New Report from Stratford Institute – Becoming a Digital Nation: An Evaluation of Provincial and Territorial eGovernment Initiatives
Posted by CLA Govt Library and Info Mgmt Professionals Network on 2012/04/18
The Stratford Institute for Digital Media has prepared a major evaluation of provincial and territorial government web sites. A press release has just been issued as part of the lead up to Canada 3.0 next week. It builds upon the vision of Canada 3.0: the goal of Canada as a Digital Nation by 2017.
The full report is already on our web site at www.stratfordinstitute.ca . For context we applied the same methodology to the web sites of California, Massachusetts and Wales. Our provinces are competitive but have much to do to achieve the full potential of citizen-centric services. We hope this report will stir some discussion and in the process reinforce the work of the CIOs who encounter resistance from departments, hesitant to change their processes and attitudes.
Next week, the Stratford Institute will issue its annual STRATFORD REPORT, presenting the Stratford Index with recent statistics on Canada’s standing in the digital world and a series of authoritative essays on our cultural industries and their experience with digital. One statistic has shifted very little from last year: of everything published in Canada only 13% is currently available online; of archival and audiovisual holdings, less than 1%.
I hope these reports help advance the digital agenda.
Ian E. Wilson
The Stratford Institute
6 Wellington Street
Stratford, ON Canada
Becoming a Digital Nation: An Evaluation of Provincial and Territorial eGovernment Initiatives
Full report [PDF]
With the most engaged Internet users in the world, Canada is already a nation of digital citizens. As such, Canadians expect to be able to carry out many aspects of their lives online.
This report, commissioned by the Stratford Institute for Digital Media to be presented at the Canada 3.0 2012 conference and prepared by Brainmaven Research, takes an in-depth look at one area of Canadians’ online lives: interaction with government, specifically at the provincial and territorial levels. Using a three-tiered evaluation framework developed through national stakeholder consultations and modeled from existing frameworks for evaluating eGovernment services, we explore how well average citizens are able to complete basic government services online, such as changing one’s address on a driver’s license; access government information online, such as researching available financing options for starting a business; and engage and interact with their government online, such as tweeting in response to an important civic issue posted on an official government Twitter feed.
Based on a scoring framework that awards points as governments move from using the Internet as a static, one-way communication channel to an interactive, two-way communication channel to an integrated, citizen-centric, multi-channeled web interface, we rank the eGovernment initiatives of Canada’s thirteen provinces and territories in the provision of online services and information as well as online engagement as measured through use of social media.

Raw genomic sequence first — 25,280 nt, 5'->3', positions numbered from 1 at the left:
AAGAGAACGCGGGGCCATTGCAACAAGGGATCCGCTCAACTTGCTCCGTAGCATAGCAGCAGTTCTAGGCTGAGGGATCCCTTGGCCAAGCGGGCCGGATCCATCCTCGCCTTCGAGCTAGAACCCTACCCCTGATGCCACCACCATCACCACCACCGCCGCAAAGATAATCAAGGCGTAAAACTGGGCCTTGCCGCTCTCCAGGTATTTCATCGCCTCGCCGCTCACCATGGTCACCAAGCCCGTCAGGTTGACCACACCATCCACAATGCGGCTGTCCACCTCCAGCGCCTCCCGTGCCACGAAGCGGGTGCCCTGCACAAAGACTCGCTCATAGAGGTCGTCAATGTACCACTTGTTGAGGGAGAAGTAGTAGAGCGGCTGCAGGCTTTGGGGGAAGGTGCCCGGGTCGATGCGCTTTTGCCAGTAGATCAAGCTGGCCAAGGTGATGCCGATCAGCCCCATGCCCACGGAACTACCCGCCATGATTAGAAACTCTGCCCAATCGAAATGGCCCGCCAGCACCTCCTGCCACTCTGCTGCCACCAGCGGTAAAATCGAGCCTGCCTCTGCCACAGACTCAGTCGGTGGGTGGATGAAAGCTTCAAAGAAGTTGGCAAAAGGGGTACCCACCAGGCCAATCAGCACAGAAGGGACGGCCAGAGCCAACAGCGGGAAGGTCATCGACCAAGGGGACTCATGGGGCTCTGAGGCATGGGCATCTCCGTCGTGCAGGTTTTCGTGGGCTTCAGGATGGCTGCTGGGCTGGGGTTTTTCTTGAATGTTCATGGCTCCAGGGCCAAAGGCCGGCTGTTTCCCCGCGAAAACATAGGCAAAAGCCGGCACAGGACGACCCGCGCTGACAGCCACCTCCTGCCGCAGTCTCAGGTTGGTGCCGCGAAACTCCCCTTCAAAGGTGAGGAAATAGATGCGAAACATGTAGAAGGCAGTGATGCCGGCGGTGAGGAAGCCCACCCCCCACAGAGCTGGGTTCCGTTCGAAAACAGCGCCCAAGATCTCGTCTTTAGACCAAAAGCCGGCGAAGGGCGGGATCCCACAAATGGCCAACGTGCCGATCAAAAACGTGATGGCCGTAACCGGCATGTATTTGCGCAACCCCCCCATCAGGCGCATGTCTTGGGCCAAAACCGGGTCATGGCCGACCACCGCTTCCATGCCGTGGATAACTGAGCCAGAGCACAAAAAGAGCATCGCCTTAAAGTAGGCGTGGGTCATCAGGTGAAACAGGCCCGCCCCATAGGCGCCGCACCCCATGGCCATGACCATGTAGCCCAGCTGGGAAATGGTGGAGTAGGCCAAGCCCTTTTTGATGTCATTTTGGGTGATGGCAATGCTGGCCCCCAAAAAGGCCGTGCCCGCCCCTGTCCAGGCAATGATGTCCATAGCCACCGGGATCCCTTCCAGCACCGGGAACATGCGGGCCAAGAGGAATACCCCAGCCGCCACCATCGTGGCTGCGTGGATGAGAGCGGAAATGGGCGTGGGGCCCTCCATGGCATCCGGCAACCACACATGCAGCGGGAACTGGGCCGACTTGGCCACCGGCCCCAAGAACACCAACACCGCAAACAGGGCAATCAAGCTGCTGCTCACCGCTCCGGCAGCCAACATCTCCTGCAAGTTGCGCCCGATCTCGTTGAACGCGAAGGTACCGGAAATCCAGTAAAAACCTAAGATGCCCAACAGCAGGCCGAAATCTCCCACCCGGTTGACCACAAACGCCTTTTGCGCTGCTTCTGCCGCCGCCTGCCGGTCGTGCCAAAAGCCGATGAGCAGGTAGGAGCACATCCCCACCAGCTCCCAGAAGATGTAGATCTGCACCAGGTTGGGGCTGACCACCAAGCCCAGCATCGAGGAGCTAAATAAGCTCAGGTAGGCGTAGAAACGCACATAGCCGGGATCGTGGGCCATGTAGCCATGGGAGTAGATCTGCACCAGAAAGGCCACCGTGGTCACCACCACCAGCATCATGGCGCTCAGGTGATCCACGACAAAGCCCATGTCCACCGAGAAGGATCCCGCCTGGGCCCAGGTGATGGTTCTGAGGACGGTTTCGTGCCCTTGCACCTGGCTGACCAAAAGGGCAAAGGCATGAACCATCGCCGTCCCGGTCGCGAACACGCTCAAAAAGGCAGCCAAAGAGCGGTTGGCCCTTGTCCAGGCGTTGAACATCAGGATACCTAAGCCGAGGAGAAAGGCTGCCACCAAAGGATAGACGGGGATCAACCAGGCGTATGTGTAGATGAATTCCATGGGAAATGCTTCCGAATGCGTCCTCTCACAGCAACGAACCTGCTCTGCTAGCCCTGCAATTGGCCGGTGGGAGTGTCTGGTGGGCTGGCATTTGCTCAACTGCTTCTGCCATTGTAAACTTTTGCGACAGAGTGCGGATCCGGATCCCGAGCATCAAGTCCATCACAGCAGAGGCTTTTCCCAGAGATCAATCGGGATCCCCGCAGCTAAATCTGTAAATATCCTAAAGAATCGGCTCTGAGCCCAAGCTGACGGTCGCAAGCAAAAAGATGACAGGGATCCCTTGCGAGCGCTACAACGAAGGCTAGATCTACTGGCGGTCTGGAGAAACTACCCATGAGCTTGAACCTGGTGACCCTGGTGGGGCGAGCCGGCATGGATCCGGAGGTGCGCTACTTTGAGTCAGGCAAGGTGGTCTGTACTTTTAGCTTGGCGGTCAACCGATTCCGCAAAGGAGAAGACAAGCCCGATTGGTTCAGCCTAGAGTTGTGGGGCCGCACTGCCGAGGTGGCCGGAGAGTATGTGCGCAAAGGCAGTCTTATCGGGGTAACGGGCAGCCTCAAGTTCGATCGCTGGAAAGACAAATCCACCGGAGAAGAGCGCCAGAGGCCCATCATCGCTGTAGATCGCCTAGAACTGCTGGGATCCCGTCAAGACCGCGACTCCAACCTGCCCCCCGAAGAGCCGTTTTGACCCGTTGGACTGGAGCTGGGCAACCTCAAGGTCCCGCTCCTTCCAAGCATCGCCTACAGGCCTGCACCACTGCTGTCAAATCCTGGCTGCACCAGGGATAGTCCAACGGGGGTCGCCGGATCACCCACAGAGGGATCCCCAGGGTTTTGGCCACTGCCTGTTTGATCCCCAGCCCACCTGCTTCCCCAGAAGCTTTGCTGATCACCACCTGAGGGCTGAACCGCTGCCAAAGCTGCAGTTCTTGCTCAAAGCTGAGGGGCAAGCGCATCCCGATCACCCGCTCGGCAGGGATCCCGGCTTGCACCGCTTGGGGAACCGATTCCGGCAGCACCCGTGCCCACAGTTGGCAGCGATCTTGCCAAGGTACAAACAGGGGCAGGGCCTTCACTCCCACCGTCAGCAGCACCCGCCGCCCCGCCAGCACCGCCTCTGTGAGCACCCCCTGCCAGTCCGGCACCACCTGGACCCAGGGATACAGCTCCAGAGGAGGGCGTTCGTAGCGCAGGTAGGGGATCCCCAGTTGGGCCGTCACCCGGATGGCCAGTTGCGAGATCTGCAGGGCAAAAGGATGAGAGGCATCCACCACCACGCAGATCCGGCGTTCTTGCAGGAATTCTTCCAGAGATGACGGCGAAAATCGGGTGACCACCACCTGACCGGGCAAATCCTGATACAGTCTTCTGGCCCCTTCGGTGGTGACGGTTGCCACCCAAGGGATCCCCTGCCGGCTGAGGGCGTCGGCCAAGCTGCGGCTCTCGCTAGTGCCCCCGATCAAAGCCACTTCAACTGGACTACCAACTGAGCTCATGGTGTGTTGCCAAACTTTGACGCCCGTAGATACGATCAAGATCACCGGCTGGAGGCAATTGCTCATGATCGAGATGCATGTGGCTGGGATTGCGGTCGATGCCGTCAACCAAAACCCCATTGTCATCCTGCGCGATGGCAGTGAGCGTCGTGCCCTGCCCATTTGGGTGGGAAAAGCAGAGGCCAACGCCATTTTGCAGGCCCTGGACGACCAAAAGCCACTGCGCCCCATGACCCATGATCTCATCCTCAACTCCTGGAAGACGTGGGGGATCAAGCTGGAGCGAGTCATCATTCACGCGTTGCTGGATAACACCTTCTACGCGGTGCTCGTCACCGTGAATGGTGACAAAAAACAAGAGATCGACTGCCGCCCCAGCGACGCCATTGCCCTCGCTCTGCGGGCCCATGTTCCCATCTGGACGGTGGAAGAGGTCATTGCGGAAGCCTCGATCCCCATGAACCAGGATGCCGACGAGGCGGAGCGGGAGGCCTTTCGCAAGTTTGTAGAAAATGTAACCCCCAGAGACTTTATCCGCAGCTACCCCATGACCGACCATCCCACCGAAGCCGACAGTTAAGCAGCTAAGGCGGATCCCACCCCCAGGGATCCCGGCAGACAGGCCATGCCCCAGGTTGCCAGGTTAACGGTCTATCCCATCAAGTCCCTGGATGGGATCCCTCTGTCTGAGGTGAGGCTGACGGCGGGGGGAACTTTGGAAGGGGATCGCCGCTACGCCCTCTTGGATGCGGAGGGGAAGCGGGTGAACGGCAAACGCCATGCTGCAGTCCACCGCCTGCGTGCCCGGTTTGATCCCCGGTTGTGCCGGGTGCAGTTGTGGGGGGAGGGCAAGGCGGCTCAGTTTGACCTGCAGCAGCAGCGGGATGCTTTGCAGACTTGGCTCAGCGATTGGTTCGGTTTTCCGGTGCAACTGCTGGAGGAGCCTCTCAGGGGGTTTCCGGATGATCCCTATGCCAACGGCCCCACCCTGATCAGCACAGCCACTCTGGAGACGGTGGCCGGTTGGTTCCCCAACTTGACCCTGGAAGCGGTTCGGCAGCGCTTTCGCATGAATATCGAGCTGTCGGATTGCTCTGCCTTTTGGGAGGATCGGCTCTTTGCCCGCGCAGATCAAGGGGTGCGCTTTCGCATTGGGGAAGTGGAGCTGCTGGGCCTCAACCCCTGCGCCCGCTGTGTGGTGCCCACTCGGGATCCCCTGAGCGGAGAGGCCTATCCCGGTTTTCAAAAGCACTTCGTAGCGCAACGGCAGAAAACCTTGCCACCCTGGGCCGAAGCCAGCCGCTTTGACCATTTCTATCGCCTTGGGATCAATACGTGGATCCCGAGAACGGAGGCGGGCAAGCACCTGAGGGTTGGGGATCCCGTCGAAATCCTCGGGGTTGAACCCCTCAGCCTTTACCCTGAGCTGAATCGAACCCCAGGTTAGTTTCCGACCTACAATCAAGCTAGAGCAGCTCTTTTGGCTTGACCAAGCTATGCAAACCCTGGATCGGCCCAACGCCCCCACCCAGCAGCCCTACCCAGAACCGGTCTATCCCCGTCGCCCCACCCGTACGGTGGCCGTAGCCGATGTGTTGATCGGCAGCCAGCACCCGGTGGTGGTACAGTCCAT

Top performers in each category are: Québec for its provision of citizen-centric online services; Ontario for its provision of integrated online information; and Alberta for its effective use of social media to engage with citizens online. Considering overall performance, British Columbia rises to the top as the province with the most consistently citizen-centric and integrated eGovernment initiatives in online services (rank: 4), online information (rank: 2), and online engagement (rank: 2). While a provincial/territorial ranking inevitably places some jurisdictions at the top and others at the bottom, throughout this report we observe specific eGovernment highlights that deserve special mention in each jurisdiction.
The purpose of this report is twofold: 1) to serve as an impartial, data-driven analysis to facilitate discussion of and inspiration for the ongoing efforts of provincial and territorial CIOs as they continuously work to provide the best possible online offerings for Canada’s citizens, and 2) to serve as a benchmark for future studies to measure the progress of each Canadian jurisdiction.
Overall, our evaluation reveals that most provincial and territorial governments are moving towards incorporating available technology in their present provision of online services and information. In particular our provincial and territorial governments are creating a citizen-centric online environment, enabling online submissions and transactions for many basic personal and business-related services and taking advantage of technology to create an integrated experience for citizens through the use of deep-linked content that spans ministerial, departmental, and at times even governmental boundaries.